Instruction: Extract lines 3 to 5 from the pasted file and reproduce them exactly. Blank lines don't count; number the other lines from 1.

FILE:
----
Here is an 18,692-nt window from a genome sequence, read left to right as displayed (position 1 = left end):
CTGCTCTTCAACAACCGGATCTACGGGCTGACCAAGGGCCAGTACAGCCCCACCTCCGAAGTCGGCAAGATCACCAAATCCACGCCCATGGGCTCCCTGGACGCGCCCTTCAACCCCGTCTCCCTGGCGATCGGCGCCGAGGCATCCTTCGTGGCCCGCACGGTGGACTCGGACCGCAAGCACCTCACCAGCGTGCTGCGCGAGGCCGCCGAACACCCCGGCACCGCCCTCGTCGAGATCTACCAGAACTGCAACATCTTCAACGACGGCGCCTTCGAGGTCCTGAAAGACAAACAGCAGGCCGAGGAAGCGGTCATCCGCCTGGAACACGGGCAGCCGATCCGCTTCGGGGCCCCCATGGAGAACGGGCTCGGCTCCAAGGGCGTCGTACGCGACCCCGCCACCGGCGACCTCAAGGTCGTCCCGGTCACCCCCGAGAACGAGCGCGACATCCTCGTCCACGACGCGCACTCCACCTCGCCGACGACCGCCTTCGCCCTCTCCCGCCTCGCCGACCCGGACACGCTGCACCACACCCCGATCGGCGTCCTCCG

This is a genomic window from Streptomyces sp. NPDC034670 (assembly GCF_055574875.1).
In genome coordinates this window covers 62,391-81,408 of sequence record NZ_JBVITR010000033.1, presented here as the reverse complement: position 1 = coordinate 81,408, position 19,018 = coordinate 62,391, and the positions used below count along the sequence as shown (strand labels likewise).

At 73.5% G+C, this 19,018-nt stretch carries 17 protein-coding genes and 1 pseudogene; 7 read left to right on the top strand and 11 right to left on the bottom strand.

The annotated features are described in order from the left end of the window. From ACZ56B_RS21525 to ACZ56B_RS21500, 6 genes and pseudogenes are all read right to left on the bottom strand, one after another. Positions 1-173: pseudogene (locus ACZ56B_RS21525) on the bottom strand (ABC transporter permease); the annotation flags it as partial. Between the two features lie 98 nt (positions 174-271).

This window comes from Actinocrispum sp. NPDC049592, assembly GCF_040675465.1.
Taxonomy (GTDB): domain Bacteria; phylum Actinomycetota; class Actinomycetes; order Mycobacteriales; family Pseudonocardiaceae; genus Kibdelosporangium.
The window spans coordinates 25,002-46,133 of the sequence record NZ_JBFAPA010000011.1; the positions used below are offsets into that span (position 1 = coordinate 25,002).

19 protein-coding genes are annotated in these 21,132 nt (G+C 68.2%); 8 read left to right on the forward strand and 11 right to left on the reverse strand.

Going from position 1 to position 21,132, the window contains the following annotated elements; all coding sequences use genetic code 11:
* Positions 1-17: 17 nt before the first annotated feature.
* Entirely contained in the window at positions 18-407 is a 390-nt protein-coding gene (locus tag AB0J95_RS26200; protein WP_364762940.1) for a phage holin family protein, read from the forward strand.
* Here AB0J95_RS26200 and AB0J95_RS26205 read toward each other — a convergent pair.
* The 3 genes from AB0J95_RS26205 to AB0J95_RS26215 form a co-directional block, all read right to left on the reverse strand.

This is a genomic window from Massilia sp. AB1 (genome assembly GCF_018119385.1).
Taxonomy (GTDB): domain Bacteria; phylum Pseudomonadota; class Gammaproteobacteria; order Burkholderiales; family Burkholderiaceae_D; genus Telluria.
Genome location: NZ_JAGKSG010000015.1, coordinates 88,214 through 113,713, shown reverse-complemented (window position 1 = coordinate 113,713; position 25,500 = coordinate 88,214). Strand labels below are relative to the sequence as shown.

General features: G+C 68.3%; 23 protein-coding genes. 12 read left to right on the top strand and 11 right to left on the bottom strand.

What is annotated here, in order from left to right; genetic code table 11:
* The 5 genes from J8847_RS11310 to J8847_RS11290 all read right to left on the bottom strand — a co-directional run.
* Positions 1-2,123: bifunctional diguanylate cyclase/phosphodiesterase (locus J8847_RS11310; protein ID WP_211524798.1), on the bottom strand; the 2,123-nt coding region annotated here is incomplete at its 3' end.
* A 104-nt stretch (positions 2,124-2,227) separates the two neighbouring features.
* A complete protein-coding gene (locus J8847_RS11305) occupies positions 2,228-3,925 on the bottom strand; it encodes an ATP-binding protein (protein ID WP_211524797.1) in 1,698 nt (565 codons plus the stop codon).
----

This is a genomic window from Streptomyces sp. NPDC034670 (assembly GCF_055574875.1).
In genome coordinates this window covers 62,391-81,408 of sequence record NZ_JBVITR010000033.1, presented here as the reverse complement: position 1 = coordinate 81,408, position 19,018 = coordinate 62,391, and the positions used below count along the sequence as shown (strand labels likewise).

At 73.5% G+C, this 19,018-nt stretch carries 17 protein-coding genes and 1 pseudogene; 7 read left to right on the top strand and 11 right to left on the bottom strand.